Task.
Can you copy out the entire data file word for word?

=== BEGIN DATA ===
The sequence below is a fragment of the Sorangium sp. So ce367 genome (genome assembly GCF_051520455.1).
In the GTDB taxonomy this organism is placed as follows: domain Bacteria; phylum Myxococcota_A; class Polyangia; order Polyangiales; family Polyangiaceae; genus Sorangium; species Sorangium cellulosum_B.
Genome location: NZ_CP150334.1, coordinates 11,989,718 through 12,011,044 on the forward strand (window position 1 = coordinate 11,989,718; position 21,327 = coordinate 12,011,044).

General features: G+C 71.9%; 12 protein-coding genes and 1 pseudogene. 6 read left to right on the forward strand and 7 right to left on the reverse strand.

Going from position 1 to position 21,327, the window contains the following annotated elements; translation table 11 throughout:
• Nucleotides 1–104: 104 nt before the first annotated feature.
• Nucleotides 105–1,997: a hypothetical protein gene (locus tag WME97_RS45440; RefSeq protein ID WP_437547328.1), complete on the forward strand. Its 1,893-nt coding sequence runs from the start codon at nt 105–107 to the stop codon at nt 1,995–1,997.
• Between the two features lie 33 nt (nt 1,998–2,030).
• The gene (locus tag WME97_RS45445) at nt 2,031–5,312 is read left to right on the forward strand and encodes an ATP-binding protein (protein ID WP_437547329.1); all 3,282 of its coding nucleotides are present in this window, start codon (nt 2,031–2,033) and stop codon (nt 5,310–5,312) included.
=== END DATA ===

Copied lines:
The sequence below is a fragment of the Sorangium sp. So ce367 genome (genome assembly GCF_051520455.1).
In the GTDB taxonomy this organism is placed as follows: domain Bacteria; phylum Myxococcota_A; class Polyangia; order Polyangiales; family Polyangiaceae; genus Sorangium; species Sorangium cellulosum_B.
Genome location: NZ_CP150334.1, coordinates 11,989,718 through 12,011,044 on the forward strand (window position 1 = coordinate 11,989,718; position 21,327 = coordinate 12,011,044).

General features: G+C 71.9%; 12 protein-coding genes and 1 pseudogene. 6 read left to right on the forward strand and 7 right to left on the reverse strand.

Going from position 1 to position 21,327, the window contains the following annotated elements; translation table 11 throughout:
• Nucleotides 1–104: 104 nt before the first annotated feature.
• Nucleotides 105–1,997: a hypothetical protein gene (locus tag WME97_RS45440; RefSeq protein ID WP_437547328.1), complete on the forward strand. Its 1,893-nt coding sequence runs from the start codon at nt 105–107 to the stop codon at nt 1,995–1,997.
• Between the two features lie 33 nt (nt 1,998–2,030).
• The gene (locus tag WME97_RS45445) at nt 2,031–5,312 is read left to right on the forward strand and encodes an ATP-binding protein (protein ID WP_437547329.1); all 3,282 of its coding nucleotides are present in this window, start codon (nt 2,031–2,033) and stop codon (nt 5,310–5,312) included.